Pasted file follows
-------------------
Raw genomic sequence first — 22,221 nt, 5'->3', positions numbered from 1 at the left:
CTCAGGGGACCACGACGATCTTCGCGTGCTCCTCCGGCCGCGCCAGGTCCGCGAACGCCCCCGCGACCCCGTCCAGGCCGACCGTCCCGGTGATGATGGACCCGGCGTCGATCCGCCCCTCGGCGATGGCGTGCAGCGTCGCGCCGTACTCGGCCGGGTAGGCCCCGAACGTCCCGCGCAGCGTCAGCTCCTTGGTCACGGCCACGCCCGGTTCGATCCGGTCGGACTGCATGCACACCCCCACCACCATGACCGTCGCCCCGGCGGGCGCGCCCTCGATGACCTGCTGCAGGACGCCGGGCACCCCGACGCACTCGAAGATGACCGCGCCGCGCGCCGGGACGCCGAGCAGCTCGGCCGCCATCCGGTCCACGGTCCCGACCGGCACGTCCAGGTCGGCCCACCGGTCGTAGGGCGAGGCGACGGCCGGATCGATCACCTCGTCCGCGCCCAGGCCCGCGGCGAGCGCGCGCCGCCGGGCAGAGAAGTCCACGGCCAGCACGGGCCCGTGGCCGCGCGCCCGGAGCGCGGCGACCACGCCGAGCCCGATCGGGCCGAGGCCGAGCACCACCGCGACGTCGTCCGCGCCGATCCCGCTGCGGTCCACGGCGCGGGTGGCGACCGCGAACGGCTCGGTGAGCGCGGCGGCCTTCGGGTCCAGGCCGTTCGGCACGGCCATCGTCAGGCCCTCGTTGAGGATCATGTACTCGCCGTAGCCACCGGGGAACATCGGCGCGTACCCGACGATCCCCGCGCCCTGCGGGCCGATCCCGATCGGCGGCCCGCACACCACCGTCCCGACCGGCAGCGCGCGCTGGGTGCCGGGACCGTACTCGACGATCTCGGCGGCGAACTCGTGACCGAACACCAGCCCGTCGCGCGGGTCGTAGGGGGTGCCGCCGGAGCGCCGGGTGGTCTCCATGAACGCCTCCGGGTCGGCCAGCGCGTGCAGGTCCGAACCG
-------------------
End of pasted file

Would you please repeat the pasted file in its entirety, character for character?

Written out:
Raw genomic sequence first — 22,221 nt, 5'->3', positions numbered from 1 at the left:
CTCAGGGGACCACGACGATCTTCGCGTGCTCCTCCGGCCGCGCCAGGTCCGCGAACGCCCCCGCGACCCCGTCCAGGCCGACCGTCCCGGTGATGATGGACCCGGCGTCGATCCGCCCCTCGGCGATGGCGTGCAGCGTCGCGCCGTACTCGGCCGGGTAGGCCCCGAACGTCCCGCGCAGCGTCAGCTCCTTGGTCACGGCCACGCCCGGTTCGATCCGGTCGGACTGCATGCACACCCCCACCACCATGACCGTCGCCCCGGCGGGCGCGCCCTCGATGACCTGCTGCAGGACGCCGGGCACCCCGACGCACTCGAAGATGACCGCGCCGCGCGCCGGGACGCCGAGCAGCTCGGCCGCCATCCGGTCCACGGTCCCGACCGGCACGTCCAGGTCGGCCCACCGGTCGTAGGGCGAGGCGACGGCCGGATCGATCACCTCGTCCGCGCCCAGGCCCGCGGCGAGCGCGCGCCGCCGGGCAGAGAAGTCCACGGCCAGCACGGGCCCGTGGCCGCGCGCCCGGAGCGCGGCGACCACGCCGAGCCCGATCGGGCCGAGGCCGAGCACCACCGCGACGTCGTCCGCGCCGATCCCGCTGCGGTCCACGGCGCGGGTGGCGACCGCGAACGGCTCGGTGAGCGCGGCGGCCTTCGGGTCCAGGCCGTTCGGCACGGCCATCGTCAGGCCCTCGTTGAGGATCATGTACTCGCCGTAGCCACCGGGGAACATCGGCGCGTACCCGACGATCCCCGCGCCCTGCGGGCCGATCCCGATCGGCGGCCCGCACACCACCGTCCCGACCGGCAGCGCGCGCTGGGTGCCGGGACCGTACTCGACGATCTCGGCGGCGAACTCGTGACCGAACACCAGCCCGTCGCGCGGGTCGTAGGGGGTGCCGCCGGAGCGCCGGGTGGTCTCCATGAACGCCTCCGGGTCGGCCAGCGCGTGCAGGTCCGAACCG